During halftime of the Philadelphia Eagles-Dallas Cowboys game on NBC’s Sunday Night Football, host Bob Costas gave a commentary on the tragic story of Kansas City Chiefs linebacker Javon Belcher, who murdered Kasandra Perkins − his girlfriend and mother of their 3-month-old daughter, and later killing himself in front of Chiefs general manager Scott Pioli, head coach Romeo Crennel and defensive coordinator Gary Gibbs.
Did Costas comment on how horrible it must have been for Pioli, Crennel, and Gibbs to witness this? Or debate whether or not the NFL should have cancelled the game?
None of the above. Instead, Costas spent 90 seconds giving a pro-gun control editorial, mentioning a column by Jason Whitlock of FOX Sports that echoed similar anti-gun sentiments. Costas ended the segment by saying:
“In the coming days, Jovan Belcher's actions and their possible connection to football will be analyzed. Who knows? But here, wrote Jason Whitlock, is what I believe. If Jovan Belcher didn't possess a gun, he and Kasandra Perkins would both be alive today.''
Look, this is America and Bob Costas has a right to say what he wants. But turning a tragic event into a sort of political rant was inappropriate and self-serving. If Costas wanted to go on a rant about something, how about the continuing problem of domestic violence among NFL players? Or the importance of mental health problems affecting players
such as Belcher and the late Junior Seau?
And am I the only one who thinks that Whitlock is becoming the latest version of ESPN’s Skip Balyiss – a journalist who just says/writes controversial things just so people notice and give him more exposure? You know, the “bad publicity is better than no publicity” types?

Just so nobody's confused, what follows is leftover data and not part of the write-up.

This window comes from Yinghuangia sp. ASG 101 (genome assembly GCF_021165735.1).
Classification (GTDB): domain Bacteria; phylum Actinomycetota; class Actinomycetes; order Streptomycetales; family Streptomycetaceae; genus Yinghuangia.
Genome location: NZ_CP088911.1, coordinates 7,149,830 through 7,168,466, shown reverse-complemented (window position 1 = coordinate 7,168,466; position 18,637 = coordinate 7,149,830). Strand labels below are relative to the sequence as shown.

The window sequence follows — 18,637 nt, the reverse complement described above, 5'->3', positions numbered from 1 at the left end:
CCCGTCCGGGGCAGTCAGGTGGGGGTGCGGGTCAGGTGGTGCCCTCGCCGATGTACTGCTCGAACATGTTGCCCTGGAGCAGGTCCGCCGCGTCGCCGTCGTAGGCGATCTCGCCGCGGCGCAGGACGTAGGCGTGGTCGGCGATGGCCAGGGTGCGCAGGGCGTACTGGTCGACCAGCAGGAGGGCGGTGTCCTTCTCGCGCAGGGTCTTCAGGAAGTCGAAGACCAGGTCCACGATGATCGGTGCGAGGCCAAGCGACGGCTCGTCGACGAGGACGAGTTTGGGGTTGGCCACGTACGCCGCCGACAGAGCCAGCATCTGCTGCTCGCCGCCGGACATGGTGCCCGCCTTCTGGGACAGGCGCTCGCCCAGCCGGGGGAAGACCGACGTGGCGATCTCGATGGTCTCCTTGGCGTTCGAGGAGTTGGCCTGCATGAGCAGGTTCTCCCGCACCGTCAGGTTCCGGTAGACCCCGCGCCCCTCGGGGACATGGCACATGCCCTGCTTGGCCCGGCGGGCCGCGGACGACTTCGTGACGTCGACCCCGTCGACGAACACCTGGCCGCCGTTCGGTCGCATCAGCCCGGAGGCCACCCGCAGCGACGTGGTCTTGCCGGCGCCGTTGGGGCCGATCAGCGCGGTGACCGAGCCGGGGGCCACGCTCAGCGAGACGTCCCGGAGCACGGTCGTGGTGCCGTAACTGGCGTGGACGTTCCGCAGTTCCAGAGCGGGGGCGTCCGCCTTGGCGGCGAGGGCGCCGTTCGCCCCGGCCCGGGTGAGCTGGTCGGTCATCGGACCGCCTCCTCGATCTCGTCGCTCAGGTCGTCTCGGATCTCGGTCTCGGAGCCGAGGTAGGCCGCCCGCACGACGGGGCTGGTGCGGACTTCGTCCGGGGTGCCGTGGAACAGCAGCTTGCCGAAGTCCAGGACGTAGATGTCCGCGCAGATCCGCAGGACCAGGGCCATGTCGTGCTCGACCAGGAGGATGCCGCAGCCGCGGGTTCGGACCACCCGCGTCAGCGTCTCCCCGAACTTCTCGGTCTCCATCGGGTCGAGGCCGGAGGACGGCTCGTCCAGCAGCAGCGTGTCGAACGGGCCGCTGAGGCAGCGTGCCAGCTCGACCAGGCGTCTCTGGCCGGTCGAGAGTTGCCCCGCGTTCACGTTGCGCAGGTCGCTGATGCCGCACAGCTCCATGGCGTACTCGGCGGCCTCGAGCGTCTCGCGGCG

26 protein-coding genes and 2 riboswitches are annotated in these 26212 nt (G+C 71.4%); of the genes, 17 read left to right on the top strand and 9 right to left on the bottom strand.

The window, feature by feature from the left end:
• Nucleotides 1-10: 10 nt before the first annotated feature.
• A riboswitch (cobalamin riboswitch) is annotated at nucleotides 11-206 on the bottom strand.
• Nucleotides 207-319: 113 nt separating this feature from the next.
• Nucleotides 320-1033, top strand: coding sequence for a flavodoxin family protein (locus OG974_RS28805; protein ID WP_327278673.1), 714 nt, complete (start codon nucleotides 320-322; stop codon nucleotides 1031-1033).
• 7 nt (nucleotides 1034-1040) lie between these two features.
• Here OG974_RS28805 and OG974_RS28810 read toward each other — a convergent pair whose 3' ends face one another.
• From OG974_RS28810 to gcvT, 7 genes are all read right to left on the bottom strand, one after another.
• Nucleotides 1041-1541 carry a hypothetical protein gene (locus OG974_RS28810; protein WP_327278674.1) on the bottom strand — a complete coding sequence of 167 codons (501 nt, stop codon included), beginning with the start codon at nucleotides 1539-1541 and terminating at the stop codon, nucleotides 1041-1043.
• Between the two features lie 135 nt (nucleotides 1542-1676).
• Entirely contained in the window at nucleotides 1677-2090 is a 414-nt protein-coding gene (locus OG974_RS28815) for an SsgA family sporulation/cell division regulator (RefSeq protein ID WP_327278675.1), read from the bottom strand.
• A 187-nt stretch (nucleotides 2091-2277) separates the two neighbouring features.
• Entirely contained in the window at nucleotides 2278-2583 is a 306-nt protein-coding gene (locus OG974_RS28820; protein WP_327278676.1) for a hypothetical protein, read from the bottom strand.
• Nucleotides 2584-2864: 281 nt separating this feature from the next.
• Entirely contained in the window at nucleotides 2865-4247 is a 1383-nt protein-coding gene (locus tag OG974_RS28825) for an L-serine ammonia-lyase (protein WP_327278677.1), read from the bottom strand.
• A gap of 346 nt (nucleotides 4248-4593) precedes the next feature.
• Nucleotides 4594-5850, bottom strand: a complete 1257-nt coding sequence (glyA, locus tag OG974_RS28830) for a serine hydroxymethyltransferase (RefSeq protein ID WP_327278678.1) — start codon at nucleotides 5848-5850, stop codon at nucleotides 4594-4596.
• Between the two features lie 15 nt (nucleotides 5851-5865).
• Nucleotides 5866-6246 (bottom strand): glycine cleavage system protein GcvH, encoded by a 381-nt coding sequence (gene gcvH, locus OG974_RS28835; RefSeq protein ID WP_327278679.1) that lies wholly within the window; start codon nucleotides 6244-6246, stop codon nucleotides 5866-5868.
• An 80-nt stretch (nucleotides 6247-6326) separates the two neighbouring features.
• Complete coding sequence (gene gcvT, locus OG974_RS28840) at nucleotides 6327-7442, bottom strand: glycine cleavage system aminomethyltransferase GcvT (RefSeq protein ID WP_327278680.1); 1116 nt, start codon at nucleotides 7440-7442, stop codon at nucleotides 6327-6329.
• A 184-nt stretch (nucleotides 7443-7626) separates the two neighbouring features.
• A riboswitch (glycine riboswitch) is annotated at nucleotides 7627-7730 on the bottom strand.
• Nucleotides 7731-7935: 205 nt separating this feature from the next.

Apparently Costas is not one of them. He took Whitlock’s bait, gave him a free plug on national television, and is now the one facing all the criticism.
Look, I have opinions on gun control, along with other “hot button” issues. However, I don’t give them here, because my job is to talk about football. You should do the same, Bob. We watch the NFL so that we can have a temporary escape from life’s sobering realities. So let’s leave the political commentaries to “Meet the Press” and MSNBC.
In return, we promise not to talk about people having bad plastic surgery. Not mentioning any names...
Other quick-hit observations from Week 13:
- New York Jets quarterback Mark Sanchez is probably ready to put this season behind him. He’s struggled all season, has now inspired the term “buttfumble” (which has now been commemorated on one fan’s jersey), and was benched in favor of Greg McElroy, who led the team to a 7-6 victory over the Arizona Cardinals. Sanchez was seen taking notices on the sideline during the game, which has now flooded the Internet with satires like this meme.
- But look on the bright side, Mark – at least you’re not continually costing your team games like Phillip Rivers of the San Diego Chargers. Watching the end of the Chargers 20-13 loss to the Cincinnati Bengals, it almost felt like you knew he would somehow not win the game. He’s almost become the anti-Eli Manning.
- Speaking of the New York Giants, nothing like yet another mediocre, uninspired performance against the Washington Redskins on Monday night. The Giants truly are the kid who writes their term paper the night before it’s due, and still manages to salvage a good grade.
- How many more people can ESPN cram into its Monday Night Countdown show? The picks segment alone takes close to five minutes to do.
- Kudos to my good friend Paul for pointing out that CBS's Phil Simms made a conscious effort not to say "football" too often during the Pittsburgh Steelers-Baltimore Ravens game.
- You know that the “Discount Double Check” commercials are overplayed when your kids think that B.J. Raji is a pitchman for State Farm before they realize that he pays for the Green Bay Packers.